COMM 2012-LC4 Mortgage Trust

Filed: 4 Mar 12, 7:00pm
Deutsche Bank Said to Market CMBS as Banks Break ‘Vicious Cycle’
2012-02-29 18:32:01.705 GMT
By Sarah Mulholland
Feb. 29 (Bloomberg) -- Deutsche Bank AG may sell top-ranked bonds backed by commercial-property loans with the lowest yields since May, potentially lowering refinancing costs for landlords with $51 billion of debt coming due this year. Demand for securities tied to everything from strip malls to suburban office parks is surging, a boon for property owners after building values fell as much as 42 percent. Wall Street lowers rates when commercial-mortgage bond sales are strong, aiding borrowers with maturing loans and creating a “virtuous cycle,” according to James Grady, a managing director at Deutsche Insurance Asset Management in New York.
“If it’s easier to refinance, there are fewer maturity defaults,” Grady said. “When nobody is willing to put money into the sector and spreads blow out, it becomes a vicious cycle.”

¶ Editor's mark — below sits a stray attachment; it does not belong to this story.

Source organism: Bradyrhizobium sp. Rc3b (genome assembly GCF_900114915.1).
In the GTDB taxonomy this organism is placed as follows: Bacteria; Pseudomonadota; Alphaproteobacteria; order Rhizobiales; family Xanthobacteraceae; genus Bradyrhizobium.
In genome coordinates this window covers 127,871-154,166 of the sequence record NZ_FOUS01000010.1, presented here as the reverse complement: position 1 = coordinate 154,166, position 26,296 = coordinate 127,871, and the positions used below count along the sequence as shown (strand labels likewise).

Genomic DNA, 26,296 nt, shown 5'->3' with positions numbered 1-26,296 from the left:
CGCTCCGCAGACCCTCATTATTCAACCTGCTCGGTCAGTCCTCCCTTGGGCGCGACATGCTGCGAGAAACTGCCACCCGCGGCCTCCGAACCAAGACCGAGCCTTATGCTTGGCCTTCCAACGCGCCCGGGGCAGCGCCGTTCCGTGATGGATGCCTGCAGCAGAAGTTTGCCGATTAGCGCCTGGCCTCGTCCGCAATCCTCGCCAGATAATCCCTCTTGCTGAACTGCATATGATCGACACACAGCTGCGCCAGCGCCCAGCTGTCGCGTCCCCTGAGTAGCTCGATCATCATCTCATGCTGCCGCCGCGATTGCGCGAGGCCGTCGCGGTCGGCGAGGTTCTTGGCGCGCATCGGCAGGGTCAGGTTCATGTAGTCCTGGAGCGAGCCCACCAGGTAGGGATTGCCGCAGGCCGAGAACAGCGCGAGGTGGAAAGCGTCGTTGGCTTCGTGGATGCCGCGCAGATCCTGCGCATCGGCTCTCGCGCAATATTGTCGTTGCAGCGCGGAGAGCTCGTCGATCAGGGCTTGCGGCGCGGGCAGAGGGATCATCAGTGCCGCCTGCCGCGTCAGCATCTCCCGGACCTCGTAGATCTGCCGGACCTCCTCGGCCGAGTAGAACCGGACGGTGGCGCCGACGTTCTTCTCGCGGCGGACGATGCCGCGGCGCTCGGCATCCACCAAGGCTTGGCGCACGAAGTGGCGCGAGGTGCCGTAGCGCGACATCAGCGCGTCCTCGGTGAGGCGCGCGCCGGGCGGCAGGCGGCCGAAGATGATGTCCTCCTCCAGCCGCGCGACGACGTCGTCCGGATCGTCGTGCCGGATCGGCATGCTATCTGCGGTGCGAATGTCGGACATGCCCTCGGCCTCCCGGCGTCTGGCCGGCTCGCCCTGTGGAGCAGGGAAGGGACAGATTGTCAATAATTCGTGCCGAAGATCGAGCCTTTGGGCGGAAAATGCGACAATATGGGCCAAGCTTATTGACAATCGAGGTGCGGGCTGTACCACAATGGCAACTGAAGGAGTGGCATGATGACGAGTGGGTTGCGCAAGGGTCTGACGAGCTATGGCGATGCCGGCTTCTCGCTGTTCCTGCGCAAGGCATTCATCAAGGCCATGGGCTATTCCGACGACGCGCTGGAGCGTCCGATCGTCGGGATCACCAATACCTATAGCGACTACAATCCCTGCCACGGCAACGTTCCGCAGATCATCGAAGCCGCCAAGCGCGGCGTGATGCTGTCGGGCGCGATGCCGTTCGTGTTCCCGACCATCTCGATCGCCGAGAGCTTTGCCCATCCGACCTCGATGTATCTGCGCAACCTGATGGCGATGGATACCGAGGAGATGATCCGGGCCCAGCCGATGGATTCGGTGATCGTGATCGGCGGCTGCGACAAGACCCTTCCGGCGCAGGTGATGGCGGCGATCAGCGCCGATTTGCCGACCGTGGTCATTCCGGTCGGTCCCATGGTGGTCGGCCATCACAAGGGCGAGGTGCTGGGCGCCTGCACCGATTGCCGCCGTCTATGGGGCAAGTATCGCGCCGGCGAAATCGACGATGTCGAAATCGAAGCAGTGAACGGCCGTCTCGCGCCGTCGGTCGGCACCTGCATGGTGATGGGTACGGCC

A $416 million portion of AAA securities tied to shopping centers, offices and hotels is being marketed by Deutsche Bank to yield 115 basis points more than the benchmark swap rate, according to a person familiar with the offering who declined to be identified because terms aren’t public. The Frankfurt-based lender sold similar debt to yield 200 basis points in August, according to data compiled by Bloomberg.
The spread on top-ranked commercial-mortgage bonds has plunged to 192 basis points more than Treasuries, the lowest since May, according to the Barclays Capital CMBS AAA Super Duper Index. That’s down from a 20-month high of 323 basis points, or 3.23 percentage points, on Oct. 4 at the height of the European debt crisis.
Wall Street rates are low enough to compete with life insurance companies for the first time in nine months, commercial-lending broker Cushman & Wakefield Sonnenblick Goldman said in a report yesterday.
Banks are arranging $6 billion in commercial-mortgage bond sales through March, according to a Bank of America Merrill Lynch report last week. Issuance is accelerating after dropping to $2.87 billion in the fourth quarter last year from $8.26 billion in the previous three months, Bloomberg data show.
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--Editors: John Parry, Shannon D. Harrington